Hi Conor here. I'm running 144km on behalf of my local church to raise some money for an historic thatched cottage in the village I grew up in.
We're trying to open the door to a thatched building's future. Can you help us?
What's the problem and why, Conor, are you running 144km?
Thatched cottages were once a common site in Northern Ireland, in 1950 about 30,000 were thought to survive, but today only around 144 of those historic homes remain. That's a remarkable loss of our heritage and in living memory too. I want to do something to highlight that loss and try to find a solution for this thatched building in particular - The Kilmore Cottage - which has great potential and stands at the heart of the place I grew up in.
Can you see the handmade straw ropes which they used to tie the thatch down?
The Kilmore Cottage is one of those historic thatched survivors and has stood since at least the early 18th century, appearing on a map of Kilmore dated 1707. It was gentrified by the addition of a fanlight doorcase in about 1820 and still retains historic thatch and significant roof timbers under a later tin roof. The building is protected through statutory listing in recognition of its special architectural and historic significance, but as a result of a lack of the funding needed and a significant conservation deficit - being the difference between restoring the property and its end economic value - it has stood vacant since the 1980s.
The cottage is owned by the adjacent Kilmore Parish Church who have been trying to find a long term solution. However, despite the cottage being valued locally as an historic building with great potential to regenerate the core, community and character of a small rural village, the likely costs involved in restoring the building to the conservation standards which would be required are substantial, particularly in relation to its likely end economic value. Despite this deficit lots of different possible uses have been suggested locally, from tourist accommodation and a coffee shop, to just restoring it as a dwelling. However, we need support to undertake a viability study to identify which use will attract the funding necessary to make it happen, in order to have both the output and outcomes which we hope to achieve for both the cottage and Kilmore village generally.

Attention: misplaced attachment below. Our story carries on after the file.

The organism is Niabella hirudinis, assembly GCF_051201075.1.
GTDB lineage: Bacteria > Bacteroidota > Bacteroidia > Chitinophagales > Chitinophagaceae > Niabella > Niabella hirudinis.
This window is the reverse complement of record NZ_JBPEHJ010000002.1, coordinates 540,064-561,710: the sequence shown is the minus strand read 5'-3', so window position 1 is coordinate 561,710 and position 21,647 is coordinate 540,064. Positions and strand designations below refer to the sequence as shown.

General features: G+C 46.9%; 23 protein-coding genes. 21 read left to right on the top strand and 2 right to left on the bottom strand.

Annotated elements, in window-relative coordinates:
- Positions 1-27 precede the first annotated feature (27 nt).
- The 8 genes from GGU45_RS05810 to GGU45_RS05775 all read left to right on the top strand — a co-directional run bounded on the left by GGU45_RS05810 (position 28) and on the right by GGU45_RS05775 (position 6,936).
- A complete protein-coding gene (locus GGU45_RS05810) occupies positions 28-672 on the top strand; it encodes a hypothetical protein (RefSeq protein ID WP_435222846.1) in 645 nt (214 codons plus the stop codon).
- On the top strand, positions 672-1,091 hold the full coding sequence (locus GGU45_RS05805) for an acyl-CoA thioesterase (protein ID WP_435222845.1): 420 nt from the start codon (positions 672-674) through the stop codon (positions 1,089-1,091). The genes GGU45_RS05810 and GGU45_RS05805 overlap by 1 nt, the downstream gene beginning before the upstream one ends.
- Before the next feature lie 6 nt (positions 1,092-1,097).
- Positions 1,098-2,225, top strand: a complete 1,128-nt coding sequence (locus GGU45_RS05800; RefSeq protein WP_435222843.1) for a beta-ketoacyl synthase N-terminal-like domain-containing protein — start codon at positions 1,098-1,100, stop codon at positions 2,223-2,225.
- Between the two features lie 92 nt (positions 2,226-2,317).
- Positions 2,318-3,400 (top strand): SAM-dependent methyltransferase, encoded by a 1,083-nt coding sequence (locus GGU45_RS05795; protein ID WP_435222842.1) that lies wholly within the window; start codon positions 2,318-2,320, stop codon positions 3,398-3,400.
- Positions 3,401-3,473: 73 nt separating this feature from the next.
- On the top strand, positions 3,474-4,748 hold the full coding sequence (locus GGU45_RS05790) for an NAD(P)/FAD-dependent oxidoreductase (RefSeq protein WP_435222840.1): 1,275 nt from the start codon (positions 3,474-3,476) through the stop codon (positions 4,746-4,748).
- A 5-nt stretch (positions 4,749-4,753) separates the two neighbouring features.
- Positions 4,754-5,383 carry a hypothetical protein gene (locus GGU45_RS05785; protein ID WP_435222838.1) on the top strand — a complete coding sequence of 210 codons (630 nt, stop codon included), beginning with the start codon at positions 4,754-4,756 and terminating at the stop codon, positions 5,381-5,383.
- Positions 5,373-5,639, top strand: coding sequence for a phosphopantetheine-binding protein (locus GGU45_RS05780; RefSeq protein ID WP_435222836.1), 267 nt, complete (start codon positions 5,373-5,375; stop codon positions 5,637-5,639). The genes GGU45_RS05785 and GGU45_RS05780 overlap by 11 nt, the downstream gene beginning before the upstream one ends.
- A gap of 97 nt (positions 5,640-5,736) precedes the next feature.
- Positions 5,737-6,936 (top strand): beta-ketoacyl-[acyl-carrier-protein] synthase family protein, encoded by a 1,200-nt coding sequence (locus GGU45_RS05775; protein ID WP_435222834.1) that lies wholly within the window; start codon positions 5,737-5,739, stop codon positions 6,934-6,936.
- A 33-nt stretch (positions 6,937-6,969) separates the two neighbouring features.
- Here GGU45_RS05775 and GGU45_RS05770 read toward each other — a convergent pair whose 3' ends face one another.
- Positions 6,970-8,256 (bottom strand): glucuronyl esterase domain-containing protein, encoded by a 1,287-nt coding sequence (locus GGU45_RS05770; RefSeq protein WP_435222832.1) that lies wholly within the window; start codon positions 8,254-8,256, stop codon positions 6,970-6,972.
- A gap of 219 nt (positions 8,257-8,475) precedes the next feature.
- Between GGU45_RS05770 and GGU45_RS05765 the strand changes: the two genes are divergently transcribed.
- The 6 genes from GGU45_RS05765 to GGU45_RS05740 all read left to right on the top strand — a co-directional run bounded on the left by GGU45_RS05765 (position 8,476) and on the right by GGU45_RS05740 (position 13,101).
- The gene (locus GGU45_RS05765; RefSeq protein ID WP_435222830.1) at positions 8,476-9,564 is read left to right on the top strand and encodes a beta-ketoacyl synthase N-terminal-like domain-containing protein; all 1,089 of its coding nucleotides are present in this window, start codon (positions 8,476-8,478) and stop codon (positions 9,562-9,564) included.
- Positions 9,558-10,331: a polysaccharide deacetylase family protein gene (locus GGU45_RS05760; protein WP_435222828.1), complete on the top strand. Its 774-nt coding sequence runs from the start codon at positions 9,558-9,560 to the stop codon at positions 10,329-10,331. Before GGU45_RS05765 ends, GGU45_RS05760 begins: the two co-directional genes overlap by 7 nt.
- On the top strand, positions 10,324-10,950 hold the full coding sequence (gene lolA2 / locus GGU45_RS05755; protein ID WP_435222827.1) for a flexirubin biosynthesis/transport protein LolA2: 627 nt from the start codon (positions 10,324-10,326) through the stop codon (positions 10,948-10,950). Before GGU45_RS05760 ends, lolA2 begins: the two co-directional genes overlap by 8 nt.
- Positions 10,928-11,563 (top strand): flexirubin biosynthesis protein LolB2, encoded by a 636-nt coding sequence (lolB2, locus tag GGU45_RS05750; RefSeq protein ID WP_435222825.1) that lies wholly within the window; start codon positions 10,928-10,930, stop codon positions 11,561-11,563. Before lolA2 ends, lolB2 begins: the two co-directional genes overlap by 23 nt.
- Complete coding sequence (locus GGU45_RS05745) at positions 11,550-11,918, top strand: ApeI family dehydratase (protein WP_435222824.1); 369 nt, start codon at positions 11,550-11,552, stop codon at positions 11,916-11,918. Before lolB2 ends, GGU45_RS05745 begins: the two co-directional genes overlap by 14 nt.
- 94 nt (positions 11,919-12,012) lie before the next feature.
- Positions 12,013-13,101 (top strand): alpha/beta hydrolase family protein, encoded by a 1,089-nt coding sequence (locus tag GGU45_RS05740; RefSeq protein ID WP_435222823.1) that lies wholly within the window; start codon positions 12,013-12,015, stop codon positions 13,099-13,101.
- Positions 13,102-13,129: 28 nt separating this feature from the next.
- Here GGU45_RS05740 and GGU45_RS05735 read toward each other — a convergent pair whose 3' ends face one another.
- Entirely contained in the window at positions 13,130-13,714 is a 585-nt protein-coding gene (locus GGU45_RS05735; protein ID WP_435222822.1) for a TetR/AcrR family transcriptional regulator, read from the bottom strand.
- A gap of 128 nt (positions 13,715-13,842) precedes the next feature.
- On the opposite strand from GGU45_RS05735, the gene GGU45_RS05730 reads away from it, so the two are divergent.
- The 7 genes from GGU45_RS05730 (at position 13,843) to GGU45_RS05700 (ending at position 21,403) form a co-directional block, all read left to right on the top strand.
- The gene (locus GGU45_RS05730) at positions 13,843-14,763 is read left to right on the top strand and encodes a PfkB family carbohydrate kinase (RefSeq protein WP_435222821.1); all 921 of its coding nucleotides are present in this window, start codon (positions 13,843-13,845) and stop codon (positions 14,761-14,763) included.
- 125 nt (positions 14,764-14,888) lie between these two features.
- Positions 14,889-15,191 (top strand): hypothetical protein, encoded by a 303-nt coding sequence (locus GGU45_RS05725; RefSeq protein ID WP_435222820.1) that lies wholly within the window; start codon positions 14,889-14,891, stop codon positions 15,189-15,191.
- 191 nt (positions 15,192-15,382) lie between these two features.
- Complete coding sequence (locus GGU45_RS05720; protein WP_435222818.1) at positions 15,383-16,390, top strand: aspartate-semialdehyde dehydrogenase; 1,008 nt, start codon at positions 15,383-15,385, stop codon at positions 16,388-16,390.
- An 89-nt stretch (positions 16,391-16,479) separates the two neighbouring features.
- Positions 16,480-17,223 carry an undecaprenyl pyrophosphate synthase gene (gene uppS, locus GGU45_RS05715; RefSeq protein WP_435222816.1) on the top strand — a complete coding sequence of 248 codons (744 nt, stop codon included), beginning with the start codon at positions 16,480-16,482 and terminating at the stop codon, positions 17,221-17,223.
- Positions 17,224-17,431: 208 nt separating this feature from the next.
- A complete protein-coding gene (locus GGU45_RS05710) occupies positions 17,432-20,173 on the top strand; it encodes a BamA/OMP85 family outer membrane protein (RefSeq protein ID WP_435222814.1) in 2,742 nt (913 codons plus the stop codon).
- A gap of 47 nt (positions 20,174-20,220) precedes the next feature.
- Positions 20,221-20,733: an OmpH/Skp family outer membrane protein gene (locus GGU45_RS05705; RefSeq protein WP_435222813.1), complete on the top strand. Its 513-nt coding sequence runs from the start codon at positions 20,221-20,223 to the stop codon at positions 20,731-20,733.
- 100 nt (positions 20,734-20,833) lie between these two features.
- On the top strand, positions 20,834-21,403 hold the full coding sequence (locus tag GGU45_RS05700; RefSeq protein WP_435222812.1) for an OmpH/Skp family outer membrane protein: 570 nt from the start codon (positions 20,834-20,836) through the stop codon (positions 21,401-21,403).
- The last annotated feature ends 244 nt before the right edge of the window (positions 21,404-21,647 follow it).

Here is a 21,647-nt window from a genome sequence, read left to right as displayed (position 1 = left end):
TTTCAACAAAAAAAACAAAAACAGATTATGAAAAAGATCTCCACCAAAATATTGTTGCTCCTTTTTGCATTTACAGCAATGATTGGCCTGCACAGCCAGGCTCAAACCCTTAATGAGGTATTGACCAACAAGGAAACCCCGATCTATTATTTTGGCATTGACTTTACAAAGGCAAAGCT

Kilmore Cottage today:
A view from the church tower - Kilmore Cottage stands at the centre of the village and has great potential for heritage-led regeneration of the heart of a small rural village
The photo below shows the cottage when it was last occupied in the 1980s, along with the tin roof which still protects the significant historic thatch underneath. Can you spot the 'jostle stones' originally installed to protect the cottage from encroaching cartwheels?
What are we raising the funds for?
1. To help with some of the initial costs which we hope will unlock the door to further funding and ultimately a viable future for the Kilmore Cottage.
Can you help please? :-)
Kilmore Cottage is owned by Kilmore Parish Church (NI registered charity number: 104084) and donations will go to them towards the Kilmore Cottage in the hope that this will unlock further funding to help secure its future.